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Child sex abuse survivors and advocates to push for bill that would allow more time to sue abusers

A constitutional amendment regarding the issue failed to appear on May 18th primary after mistake by Dept. of State.

HARRISBURG, Pa. — Monday morning, child sex abuse survivors and advocates will gather at the State Capitol to urge the Senate Majority Leader to bring statute of limitations legislation to a vote on the senate floor. 

The legislation would give child sex abuse survivors more time to sue their abusers is currently facing an uphill battle following a mistake by the PA Dept. of State. Earlier this year, it was discovered the amendment was never advertised in newspapers across the state after passing both the PA House and Senate in two consecutive sessions in 2019, as required. 

The legislation would have created a constitutional amendment for Pennsylvanians to vote on in this May 18th primary on whether a two-year window should be granted to child sex abuse survivors to sue their abusers. State law currently does not allow civil lawsuits to be filed by a child sex abuse survivor older than 30.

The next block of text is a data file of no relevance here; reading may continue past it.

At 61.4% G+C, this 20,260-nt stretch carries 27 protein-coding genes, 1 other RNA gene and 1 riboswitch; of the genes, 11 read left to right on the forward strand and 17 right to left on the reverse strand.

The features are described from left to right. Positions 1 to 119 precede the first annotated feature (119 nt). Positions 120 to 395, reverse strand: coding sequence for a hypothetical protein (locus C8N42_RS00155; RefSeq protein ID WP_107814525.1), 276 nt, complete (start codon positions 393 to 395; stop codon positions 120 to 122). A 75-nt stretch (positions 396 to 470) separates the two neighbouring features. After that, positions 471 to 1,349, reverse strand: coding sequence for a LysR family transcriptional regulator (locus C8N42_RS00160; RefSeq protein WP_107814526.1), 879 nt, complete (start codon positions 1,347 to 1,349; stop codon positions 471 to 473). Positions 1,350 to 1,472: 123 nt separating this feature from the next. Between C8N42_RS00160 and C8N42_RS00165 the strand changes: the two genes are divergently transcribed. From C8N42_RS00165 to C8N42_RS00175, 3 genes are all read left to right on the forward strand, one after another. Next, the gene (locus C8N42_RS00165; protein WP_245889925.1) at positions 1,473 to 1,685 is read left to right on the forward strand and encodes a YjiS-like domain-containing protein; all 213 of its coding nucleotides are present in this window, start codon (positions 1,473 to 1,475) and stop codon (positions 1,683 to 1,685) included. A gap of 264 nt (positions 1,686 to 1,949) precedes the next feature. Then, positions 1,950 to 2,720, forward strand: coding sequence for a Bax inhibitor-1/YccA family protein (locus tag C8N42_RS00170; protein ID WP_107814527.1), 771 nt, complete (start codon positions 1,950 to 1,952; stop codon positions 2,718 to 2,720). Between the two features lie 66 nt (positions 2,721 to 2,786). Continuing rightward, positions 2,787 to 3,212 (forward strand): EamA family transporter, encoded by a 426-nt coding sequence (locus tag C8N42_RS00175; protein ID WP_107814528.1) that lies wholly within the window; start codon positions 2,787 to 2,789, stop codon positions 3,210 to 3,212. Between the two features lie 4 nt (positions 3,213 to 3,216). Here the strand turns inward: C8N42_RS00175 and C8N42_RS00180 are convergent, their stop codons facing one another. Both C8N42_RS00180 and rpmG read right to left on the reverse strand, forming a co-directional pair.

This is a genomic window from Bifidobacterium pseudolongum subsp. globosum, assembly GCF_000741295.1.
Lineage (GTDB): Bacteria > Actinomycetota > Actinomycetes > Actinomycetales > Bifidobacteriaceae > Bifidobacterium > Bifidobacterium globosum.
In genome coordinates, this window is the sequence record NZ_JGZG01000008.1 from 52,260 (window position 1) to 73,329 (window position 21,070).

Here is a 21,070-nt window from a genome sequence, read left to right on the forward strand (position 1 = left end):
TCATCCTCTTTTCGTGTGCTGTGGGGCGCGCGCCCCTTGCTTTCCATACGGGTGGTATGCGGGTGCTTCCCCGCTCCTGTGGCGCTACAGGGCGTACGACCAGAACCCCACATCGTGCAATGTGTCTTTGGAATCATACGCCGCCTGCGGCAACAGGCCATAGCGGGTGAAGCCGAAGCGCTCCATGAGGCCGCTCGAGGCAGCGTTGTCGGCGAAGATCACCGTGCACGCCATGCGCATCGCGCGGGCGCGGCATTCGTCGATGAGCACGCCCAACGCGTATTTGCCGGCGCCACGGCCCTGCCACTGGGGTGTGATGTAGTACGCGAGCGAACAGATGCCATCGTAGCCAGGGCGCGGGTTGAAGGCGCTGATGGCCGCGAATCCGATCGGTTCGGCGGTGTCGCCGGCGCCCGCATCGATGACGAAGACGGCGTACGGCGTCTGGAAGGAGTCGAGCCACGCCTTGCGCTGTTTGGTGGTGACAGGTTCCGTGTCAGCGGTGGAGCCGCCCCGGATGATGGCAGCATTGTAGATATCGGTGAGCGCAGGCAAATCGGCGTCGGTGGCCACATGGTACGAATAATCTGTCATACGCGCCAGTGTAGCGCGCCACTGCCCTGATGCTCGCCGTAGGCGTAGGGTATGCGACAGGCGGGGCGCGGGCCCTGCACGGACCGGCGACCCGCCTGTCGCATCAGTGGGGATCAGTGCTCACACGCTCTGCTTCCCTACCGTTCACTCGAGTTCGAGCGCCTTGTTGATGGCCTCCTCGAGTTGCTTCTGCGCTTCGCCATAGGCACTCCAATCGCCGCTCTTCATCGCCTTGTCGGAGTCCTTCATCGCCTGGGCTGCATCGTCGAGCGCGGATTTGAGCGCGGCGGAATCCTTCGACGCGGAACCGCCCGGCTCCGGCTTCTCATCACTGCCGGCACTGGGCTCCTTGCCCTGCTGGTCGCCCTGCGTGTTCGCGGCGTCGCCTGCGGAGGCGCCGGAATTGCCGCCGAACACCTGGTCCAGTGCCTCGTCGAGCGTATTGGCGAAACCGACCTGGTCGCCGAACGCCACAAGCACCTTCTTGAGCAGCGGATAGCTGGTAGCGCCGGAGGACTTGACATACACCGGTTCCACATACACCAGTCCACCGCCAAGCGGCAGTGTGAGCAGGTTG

Since the Dept. of State's mistake, the legislation must go through the entire process of being passed by the House and Senate in two consecutive sessions again. However, that is appearing to be less likely to happen this time around. 

Senate Majority Leader Kim Ward has said, “After careful consideration, it has been determined by the majority that this matter does not meet the emergency status criteria and does not correct the failure by the Wolf Administration as it still does not properly vet this matter with the public.”

The group urging Sen. Ward to bring this legislation to a vote on the senate floor will be on the front steps of the capitol at 10am this morning. 

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